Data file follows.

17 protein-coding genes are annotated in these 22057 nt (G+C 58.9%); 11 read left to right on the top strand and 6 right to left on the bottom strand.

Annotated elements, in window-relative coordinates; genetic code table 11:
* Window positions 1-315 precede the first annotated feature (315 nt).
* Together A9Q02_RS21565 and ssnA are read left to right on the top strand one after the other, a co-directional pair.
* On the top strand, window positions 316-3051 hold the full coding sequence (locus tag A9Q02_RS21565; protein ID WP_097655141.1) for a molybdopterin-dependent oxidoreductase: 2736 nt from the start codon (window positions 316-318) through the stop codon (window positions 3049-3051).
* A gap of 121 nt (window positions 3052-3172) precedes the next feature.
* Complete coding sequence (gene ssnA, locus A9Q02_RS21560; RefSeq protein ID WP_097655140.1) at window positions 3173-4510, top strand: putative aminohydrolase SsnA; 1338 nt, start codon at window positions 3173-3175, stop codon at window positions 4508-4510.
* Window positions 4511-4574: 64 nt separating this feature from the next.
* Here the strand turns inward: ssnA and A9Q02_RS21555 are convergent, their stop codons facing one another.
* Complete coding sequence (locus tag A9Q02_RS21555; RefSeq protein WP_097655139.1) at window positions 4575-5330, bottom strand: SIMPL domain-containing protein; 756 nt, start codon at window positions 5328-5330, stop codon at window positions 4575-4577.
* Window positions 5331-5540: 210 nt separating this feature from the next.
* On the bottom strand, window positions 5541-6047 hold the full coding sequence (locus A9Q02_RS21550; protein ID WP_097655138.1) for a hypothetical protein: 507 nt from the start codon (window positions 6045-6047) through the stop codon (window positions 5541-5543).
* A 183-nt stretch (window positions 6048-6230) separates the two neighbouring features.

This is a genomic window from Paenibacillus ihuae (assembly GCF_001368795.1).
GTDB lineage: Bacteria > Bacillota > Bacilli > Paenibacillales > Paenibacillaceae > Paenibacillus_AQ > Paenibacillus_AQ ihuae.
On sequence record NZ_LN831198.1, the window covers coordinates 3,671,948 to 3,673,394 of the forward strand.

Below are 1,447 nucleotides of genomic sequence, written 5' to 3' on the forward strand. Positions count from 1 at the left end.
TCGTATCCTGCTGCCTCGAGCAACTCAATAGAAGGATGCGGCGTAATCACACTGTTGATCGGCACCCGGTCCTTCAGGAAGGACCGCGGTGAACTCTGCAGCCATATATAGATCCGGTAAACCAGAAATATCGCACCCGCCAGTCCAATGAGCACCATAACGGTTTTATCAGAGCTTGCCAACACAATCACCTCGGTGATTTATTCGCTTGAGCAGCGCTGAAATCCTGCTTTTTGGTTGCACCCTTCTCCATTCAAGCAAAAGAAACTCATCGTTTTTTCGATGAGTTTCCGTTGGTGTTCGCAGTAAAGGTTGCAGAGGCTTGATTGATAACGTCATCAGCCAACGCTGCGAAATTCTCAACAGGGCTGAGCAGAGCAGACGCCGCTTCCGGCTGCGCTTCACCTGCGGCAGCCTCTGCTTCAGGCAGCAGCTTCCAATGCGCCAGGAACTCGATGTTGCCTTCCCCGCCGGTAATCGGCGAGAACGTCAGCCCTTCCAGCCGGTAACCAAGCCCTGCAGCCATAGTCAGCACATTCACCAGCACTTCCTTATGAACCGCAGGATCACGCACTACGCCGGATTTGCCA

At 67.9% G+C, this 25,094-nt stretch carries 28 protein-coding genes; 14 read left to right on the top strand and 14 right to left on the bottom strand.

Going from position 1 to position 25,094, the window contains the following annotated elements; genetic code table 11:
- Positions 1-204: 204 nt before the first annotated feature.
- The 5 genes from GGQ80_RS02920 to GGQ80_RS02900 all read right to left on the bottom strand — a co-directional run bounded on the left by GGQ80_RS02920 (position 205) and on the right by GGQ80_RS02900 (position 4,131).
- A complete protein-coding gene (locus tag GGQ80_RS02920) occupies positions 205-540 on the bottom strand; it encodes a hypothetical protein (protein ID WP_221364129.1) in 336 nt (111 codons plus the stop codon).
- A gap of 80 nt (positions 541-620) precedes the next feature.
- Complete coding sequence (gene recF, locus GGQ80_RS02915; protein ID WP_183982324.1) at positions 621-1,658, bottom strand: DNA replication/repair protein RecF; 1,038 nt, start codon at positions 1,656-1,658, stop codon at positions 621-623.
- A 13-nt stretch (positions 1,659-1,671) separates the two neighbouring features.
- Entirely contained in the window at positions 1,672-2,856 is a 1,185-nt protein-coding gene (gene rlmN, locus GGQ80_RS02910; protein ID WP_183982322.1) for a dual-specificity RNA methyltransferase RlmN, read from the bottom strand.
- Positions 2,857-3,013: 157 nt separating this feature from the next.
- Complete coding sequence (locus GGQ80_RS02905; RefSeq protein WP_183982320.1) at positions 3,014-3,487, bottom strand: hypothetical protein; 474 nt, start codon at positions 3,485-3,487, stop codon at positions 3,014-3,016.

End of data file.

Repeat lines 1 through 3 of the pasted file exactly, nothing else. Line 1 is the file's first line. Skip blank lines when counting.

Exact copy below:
17 protein-coding genes are annotated in these 22057 nt (G+C 58.9%); 11 read left to right on the top strand and 6 right to left on the bottom strand.

Annotated elements, in window-relative coordinates; genetic code table 11:
* Window positions 1-315 precede the first annotated feature (315 nt).